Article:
Popular power tool company Dremel, a wholly owned subsidiary of the Robert Bosch Tool Corporation, has been in business for 85 years, due in large part to its commitment to innovation in technology. This week, the company expanded its growing DigiLab family of 3D printers with a strong new addition – the 3D40 FLEX. The debut of this latest 3D printer, which was specifically designed to provide educators and makers with a seamless digital fabrication experience, was announced yesterday.
“We’ve seen a lot of use and success with our previous 3D printer models. As we continue to learn about digital fabrication, it’s important to introduce new innovations to better suit the classroom and makerspace settings. This is what led us to 3D40 FLEX,” explained John Kavanagh, the President of Dremel.
Dremel listened to its customers and learned from their past experiences while working to develop its new 3D40 FLEX 3D printer. It comes with a wide range of new features – including a flexible build plate that users will definitely appreciate for the safer, faster, and easier parts removal it can ensure. This issue is one of the most common problems that challenge 3D printer users, so having a workaround like a flexible build plate will be extremely helpful.
Another new feature offered by the new 3D40 FLEX is its ability to print 30% faster when in draft mode, in order to accommodate more users and maximize how much the machine is utilized. This speed setting makes it the perfect 3D printer for environments that need continuous run time and quick turnaround to increase its operational usage – such as makerspaces, or in a school classroom, for example.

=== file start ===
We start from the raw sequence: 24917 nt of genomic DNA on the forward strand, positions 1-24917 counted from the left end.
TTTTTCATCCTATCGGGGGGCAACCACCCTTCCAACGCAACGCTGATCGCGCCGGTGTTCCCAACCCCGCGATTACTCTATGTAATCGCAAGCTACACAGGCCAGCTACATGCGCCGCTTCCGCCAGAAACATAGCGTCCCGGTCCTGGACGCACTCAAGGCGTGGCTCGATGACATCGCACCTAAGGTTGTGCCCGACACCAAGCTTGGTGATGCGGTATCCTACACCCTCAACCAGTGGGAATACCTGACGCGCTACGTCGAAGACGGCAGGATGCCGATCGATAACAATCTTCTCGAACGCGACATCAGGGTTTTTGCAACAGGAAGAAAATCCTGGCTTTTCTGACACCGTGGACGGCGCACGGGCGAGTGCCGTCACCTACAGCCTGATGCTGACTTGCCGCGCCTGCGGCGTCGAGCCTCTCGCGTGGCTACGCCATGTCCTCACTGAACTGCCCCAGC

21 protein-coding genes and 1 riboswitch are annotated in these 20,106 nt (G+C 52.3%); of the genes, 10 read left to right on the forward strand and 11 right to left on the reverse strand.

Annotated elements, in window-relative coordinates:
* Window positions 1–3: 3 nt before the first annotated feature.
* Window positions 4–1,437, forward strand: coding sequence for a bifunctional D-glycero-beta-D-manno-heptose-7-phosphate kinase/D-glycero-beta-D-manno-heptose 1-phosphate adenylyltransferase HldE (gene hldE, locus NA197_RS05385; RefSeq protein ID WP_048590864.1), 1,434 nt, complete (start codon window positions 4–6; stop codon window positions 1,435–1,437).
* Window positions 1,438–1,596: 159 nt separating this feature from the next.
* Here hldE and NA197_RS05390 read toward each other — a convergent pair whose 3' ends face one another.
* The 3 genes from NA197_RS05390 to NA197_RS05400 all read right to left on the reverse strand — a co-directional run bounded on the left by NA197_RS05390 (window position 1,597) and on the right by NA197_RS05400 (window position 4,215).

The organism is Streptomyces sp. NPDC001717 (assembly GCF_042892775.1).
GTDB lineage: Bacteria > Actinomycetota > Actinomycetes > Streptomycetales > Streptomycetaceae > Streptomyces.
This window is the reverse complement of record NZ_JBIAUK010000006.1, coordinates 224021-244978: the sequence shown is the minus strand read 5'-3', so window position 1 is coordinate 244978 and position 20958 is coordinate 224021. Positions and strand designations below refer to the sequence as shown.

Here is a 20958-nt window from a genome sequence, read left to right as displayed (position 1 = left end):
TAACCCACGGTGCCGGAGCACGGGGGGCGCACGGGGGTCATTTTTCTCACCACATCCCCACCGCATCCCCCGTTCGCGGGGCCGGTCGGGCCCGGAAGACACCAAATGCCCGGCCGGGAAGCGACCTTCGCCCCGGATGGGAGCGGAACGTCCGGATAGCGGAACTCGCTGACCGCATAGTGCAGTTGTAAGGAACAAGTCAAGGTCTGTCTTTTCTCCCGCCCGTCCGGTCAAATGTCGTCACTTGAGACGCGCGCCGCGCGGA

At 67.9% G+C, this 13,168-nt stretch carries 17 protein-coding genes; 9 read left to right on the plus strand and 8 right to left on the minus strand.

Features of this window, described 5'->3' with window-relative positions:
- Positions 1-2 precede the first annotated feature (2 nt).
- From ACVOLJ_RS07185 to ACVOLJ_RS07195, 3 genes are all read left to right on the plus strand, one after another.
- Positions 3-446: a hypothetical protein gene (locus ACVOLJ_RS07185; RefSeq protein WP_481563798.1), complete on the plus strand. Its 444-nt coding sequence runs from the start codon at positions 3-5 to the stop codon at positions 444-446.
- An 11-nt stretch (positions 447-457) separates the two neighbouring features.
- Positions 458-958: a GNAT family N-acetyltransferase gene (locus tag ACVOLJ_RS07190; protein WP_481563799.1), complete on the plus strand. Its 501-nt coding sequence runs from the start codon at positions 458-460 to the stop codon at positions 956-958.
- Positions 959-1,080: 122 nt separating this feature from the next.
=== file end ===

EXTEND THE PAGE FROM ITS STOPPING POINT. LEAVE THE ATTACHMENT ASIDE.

“The Dremel DigiLab 3D40 FLEX 3D Printer will help with complex and practical applications, perfect for educational usage. It’s a safe, reliable option for Makers of all ages and skill levels and incorporates a lot of smart design elements to enrich the experience,” Kavanagh said.
The DigiLab 3D40 FLEX 3D printer, with a build volume of 10″ x 6″ x 6.7″, also has an improved capability in its higher resolution which allows the system to better print more intricate features, such as arches, diagonals, engravings, organic forms, and small details. It’s fully enclosed, which helps with its quiet operation, comes with a clog-resistant extruder, and is also WiFi-enabled for remote 3D printing and monitoring. Additional features include:
- UL-certified and rigorously tested to ensure safety
- Cloud-based 3D printing software
- Semi-automated leveling
- USB input for file transfers
- Automatic 9-point calibration
- Full color LCD touchscreen
- 1-year warranty
- Lifetime customer support
Any educators who are interested in project-based, hands-on learning opportunities, Dremel also provides an offering that’s focused on education, which features both the Dremel DigiLab 3D45 3D printer and the new 3D40 FLEX 3D printer.
Additionally, users will also receive access to 30 standard lesson plans for students ranging from third to 12th grade, as well as a four-hour professional development course.
Starting next month, the Dremel DigiLab 3D40 FLEX will be available at select retailers, and online, for MSRP $1,299.
Discuss this story and other 3D printing topics at 3DPrintBoard.com or share your thoughts below.[Images provided by Dremel]
You May Also Like
Interview with Philipp Schlautmann of 3DFigo “Our most prominent customer is certainly NASA”
There is an expanding line up of 3D printers that fill many niches from $199 desktop machines to $1m industrial giants. At the same time, the limited material range of...
Researchers Evaluate Comfort and Stability of 3D Printed Applicators for Oral Cancer Therapy
Oral cancer is on the rise around the world, and it’s especially bad in developing countries, such as Pakistan, Sri Lanka, and India, which don’t have the necessary medical infrastructure...
Xjet’s Dror Danai “Making the Impossible Possible”
Israeli company Xjet corraled a lot of 3D printing and inkjet veterans into one firm and mixed in a lot of candle power from other industries. Out of this melting...
3D Printing with Kaolinite Clay & Suitable Additives
In the recently published ‘3D printing of kaolinite clay with small additions of lime, fly ash and talc ceramic powders,’ Carlos F. Revelo and Henry A. Colorado explore the use...
View our broad assortment of in house and third party products.